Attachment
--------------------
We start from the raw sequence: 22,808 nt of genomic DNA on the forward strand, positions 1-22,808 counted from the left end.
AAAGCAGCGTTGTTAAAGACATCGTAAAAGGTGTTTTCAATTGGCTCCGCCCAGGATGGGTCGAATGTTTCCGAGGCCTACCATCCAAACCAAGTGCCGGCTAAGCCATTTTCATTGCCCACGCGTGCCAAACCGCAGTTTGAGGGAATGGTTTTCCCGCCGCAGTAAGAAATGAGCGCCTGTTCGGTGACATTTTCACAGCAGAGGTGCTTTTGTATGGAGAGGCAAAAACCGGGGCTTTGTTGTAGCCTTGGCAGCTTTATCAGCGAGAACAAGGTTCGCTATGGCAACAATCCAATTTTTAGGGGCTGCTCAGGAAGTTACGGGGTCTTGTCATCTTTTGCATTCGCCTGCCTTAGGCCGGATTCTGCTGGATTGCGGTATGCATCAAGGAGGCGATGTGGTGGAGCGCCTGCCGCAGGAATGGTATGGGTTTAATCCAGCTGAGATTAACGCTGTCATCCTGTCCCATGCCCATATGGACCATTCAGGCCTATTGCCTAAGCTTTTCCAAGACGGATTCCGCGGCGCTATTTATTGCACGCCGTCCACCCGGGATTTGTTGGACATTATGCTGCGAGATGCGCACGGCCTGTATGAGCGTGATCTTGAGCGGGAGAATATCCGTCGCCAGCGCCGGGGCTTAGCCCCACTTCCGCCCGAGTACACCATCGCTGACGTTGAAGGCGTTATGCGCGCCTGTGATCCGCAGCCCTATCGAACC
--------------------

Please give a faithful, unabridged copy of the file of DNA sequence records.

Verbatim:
We start from the raw sequence: 22,808 nt of genomic DNA on the forward strand, positions 1-22,808 counted from the left end.
AAAGCAGCGTTGTTAAAGACATCGTAAAAGGTGTTTTCAATTGGCTCCGCCCAGGATGGGTCGAATGTTTCCGAGGCCTACCATCCAAACCAAGTGCCGGCTAAGCCATTTTCATTGCCCACGCGTGCCAAACCGCAGTTTGAGGGAATGGTTTTCCCGCCGCAGTAAGAAATGAGCGCCTGTTCGGTGACATTTTCACAGCAGAGGTGCTTTTGTATGGAGAGGCAAAAACCGGGGCTTTGTTGTAGCCTTGGCAGCTTTATCAGCGAGAACAAGGTTCGCTATGGCAACAATCCAATTTTTAGGGGCTGCTCAGGAAGTTACGGGGTCTTGTCATCTTTTGCATTCGCCTGCCTTAGGCCGGATTCTGCTGGATTGCGGTATGCATCAAGGAGGCGATGTGGTGGAGCGCCTGCCGCAGGAATGGTATGGGTTTAATCCAGCTGAGATTAACGCTGTCATCCTGTCCCATGCCCATATGGACCATTCAGGCCTATTGCCTAAGCTTTTCCAAGACGGATTCCGCGGCGCTATTTATTGCACGCCGTCCACCCGGGATTTGTTGGACATTATGCTGCGAGATGCGCACGGCCTGTATGAGCGTGATCTTGAGCGGGAGAATATCCGTCGCCAGCGCCGGGGCTTAGCCCCACTTCCGCCCGAGTACACCATCGCTGACGTTGAAGGCGTTATGCGCGCCTGTGATCCGCAGCCCTATCGAACC